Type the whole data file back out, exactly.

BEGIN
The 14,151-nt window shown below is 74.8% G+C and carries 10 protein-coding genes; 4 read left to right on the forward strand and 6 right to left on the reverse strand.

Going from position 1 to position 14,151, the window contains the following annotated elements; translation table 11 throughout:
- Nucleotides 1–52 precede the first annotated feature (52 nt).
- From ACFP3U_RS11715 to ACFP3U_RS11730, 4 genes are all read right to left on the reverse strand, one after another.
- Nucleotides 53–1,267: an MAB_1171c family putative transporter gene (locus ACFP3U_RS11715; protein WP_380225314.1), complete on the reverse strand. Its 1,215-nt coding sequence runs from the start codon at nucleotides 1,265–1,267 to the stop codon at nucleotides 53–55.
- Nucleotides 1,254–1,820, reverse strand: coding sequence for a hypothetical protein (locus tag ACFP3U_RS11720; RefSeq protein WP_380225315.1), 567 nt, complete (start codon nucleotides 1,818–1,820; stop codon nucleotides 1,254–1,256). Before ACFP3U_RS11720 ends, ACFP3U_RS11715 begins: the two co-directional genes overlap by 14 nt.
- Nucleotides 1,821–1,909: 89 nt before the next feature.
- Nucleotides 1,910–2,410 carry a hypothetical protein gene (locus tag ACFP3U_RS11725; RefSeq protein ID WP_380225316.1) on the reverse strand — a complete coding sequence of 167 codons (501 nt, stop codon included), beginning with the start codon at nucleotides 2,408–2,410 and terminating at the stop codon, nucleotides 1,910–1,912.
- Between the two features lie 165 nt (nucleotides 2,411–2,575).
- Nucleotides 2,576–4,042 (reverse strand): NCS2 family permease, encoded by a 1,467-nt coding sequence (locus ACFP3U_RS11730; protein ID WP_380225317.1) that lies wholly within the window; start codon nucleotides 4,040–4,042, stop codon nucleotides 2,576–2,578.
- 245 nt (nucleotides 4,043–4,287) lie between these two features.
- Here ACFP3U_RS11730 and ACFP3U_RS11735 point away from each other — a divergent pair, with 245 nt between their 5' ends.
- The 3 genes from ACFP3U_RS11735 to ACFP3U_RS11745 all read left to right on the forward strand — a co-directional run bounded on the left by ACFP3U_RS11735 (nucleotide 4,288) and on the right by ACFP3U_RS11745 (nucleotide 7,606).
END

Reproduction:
The 14,151-nt window shown below is 74.8% G+C and carries 10 protein-coding genes; 4 read left to right on the forward strand and 6 right to left on the reverse strand.

Going from position 1 to position 14,151, the window contains the following annotated elements; translation table 11 throughout:
- Nucleotides 1–52 precede the first annotated feature (52 nt).
- From ACFP3U_RS11715 to ACFP3U_RS11730, 4 genes are all read right to left on the reverse strand, one after another.
- Nucleotides 53–1,267: an MAB_1171c family putative transporter gene (locus ACFP3U_RS11715; protein WP_380225314.1), complete on the reverse strand. Its 1,215-nt coding sequence runs from the start codon at nucleotides 1,265–1,267 to the stop codon at nucleotides 53–55.
- Nucleotides 1,254–1,820, reverse strand: coding sequence for a hypothetical protein (locus tag ACFP3U_RS11720; RefSeq protein WP_380225315.1), 567 nt, complete (start codon nucleotides 1,818–1,820; stop codon nucleotides 1,254–1,256). Before ACFP3U_RS11720 ends, ACFP3U_RS11715 begins: the two co-directional genes overlap by 14 nt.
- Nucleotides 1,821–1,909: 89 nt before the next feature.
- Nucleotides 1,910–2,410 carry a hypothetical protein gene (locus tag ACFP3U_RS11725; RefSeq protein ID WP_380225316.1) on the reverse strand — a complete coding sequence of 167 codons (501 nt, stop codon included), beginning with the start codon at nucleotides 2,408–2,410 and terminating at the stop codon, nucleotides 1,910–1,912.
- Between the two features lie 165 nt (nucleotides 2,411–2,575).
- Nucleotides 2,576–4,042 (reverse strand): NCS2 family permease, encoded by a 1,467-nt coding sequence (locus ACFP3U_RS11730; protein ID WP_380225317.1) that lies wholly within the window; start codon nucleotides 4,040–4,042, stop codon nucleotides 2,576–2,578.
- 245 nt (nucleotides 4,043–4,287) lie between these two features.
- Here ACFP3U_RS11730 and ACFP3U_RS11735 point away from each other — a divergent pair, with 245 nt between their 5' ends.
- The 3 genes from ACFP3U_RS11735 to ACFP3U_RS11745 all read left to right on the forward strand — a co-directional run bounded on the left by ACFP3U_RS11735 (nucleotide 4,288) and on the right by ACFP3U_RS11745 (nucleotide 7,606).